University of Notre Dame President Rev. John I. Jenkins, C.S.C., will join City of South Bend leaders, including Mayor Pete Buttigieg, and community members Wednesday (June 21) for the unveiling and dedication of a sculpture depicting former University President Rev. Theodore M. Hesburgh, C.S.C., with Martin Luther King Jr.
The sculpture is based on a famous photo showing Father Hesburgh holding hands with King during a civil rights rally in Chicago in 1964. The photograph now hangs in the Smithsonian Institution’s National Portrait Gallery.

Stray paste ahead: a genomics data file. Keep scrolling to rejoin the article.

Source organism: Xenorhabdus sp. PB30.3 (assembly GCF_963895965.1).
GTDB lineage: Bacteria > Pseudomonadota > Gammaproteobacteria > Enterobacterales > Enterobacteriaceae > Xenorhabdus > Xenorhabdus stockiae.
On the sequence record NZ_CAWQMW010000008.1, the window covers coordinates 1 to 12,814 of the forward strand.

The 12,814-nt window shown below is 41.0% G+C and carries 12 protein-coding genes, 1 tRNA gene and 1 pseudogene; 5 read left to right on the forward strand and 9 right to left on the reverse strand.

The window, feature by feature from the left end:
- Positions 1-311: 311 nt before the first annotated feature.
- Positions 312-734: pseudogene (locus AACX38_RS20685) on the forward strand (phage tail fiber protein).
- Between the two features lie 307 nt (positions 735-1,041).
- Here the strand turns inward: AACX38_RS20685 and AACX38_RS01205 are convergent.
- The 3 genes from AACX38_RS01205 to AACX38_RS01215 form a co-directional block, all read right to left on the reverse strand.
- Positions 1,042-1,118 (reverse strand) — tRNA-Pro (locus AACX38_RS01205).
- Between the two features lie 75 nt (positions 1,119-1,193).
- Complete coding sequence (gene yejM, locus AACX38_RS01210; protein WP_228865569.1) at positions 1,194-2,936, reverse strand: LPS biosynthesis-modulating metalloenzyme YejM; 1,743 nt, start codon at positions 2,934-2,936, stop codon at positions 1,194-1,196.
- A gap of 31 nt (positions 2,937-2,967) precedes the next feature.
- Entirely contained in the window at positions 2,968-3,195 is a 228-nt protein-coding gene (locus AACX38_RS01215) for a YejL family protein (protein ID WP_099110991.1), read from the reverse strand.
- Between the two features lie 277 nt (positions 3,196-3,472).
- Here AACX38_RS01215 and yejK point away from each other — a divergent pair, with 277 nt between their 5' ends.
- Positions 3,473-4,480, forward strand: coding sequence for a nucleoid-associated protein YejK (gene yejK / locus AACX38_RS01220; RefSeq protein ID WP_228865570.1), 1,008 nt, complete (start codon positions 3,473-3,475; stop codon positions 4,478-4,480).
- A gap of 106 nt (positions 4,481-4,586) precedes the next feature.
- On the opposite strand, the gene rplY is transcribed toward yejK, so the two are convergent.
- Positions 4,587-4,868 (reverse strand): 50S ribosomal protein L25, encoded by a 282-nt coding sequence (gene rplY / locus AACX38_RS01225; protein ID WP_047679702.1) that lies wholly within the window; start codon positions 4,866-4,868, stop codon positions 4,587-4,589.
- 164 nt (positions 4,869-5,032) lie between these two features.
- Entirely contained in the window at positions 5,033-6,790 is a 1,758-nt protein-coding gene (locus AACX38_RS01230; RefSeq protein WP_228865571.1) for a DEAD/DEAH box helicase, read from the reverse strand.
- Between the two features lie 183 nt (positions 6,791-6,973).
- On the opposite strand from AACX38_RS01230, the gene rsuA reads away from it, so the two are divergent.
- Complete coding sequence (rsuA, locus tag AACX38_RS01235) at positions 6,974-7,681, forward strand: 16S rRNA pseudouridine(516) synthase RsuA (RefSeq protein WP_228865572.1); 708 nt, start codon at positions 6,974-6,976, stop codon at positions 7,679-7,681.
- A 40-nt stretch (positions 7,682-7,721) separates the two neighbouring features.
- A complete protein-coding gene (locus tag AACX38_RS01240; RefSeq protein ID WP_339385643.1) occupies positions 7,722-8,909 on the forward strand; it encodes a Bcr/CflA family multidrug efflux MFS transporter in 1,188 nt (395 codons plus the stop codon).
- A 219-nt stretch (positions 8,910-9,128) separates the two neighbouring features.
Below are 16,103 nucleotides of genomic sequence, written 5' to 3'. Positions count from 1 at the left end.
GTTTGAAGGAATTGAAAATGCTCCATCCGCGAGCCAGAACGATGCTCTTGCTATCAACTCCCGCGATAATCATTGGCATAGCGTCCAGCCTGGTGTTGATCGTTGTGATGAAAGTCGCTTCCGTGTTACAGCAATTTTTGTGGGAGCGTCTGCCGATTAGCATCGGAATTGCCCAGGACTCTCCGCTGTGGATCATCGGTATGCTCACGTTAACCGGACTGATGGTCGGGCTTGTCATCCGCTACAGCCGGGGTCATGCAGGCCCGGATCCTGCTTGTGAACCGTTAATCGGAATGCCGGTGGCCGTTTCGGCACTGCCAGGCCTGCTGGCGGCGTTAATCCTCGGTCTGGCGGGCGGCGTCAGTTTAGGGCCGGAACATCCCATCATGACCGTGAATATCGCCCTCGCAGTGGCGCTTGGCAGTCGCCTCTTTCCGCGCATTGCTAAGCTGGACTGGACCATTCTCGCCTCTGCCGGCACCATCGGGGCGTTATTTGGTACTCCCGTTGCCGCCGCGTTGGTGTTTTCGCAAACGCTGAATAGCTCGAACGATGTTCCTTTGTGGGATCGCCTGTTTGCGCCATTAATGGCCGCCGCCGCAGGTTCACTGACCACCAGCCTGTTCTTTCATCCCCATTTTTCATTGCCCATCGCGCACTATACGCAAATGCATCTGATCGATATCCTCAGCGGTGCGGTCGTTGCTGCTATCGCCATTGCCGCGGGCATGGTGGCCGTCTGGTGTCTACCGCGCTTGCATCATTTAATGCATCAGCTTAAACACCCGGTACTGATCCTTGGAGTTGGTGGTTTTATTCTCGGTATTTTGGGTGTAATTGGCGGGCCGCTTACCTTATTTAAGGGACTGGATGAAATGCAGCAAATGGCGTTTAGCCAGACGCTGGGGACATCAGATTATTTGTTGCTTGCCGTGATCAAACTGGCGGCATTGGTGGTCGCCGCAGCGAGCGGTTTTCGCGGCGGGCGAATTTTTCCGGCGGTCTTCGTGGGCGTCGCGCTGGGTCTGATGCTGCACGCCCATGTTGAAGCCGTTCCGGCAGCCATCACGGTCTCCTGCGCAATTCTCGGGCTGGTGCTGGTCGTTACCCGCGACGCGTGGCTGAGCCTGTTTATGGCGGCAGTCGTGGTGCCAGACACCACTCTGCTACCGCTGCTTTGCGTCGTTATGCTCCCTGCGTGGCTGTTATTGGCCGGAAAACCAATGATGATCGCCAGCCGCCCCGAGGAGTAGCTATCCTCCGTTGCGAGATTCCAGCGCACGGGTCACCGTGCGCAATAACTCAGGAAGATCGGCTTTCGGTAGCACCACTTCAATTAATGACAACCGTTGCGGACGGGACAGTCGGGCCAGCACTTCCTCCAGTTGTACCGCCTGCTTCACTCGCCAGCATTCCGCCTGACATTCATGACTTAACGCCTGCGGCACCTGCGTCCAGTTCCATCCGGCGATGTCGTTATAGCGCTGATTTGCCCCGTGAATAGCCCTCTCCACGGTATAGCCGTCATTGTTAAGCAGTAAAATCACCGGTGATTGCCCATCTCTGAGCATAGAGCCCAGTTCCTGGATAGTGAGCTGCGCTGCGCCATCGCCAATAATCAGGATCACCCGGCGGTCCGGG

Recognized as a civil rights champion, Hesburgh served as president of Notre Dame from 1952 to 1987, and was a principal architect of the Civil Rights Act. He served on the Civil Rights Commission from its inception in 1957 until 1972. That same year Father Hesburgh was awarded the Presidential Medal of Freedom, the nation’s highest civilian honor, for his visionary work against elements of apartheid in America.
The South Bend sculpture, funded by private donations, was designed by Granger-based artist Tuck Langland. The unveiling ceremony takes place at 11 a.m. in Leighton Plaza, South Bend. The community is also invited to participate in a march at 10 a.m. from the Martin Luther King Jr. Recreation Center, 1522 Linden Ave., to the unveiling ceremony at Leighton Plaza.
Originally published by news.nd.edu on June 20, 2017.at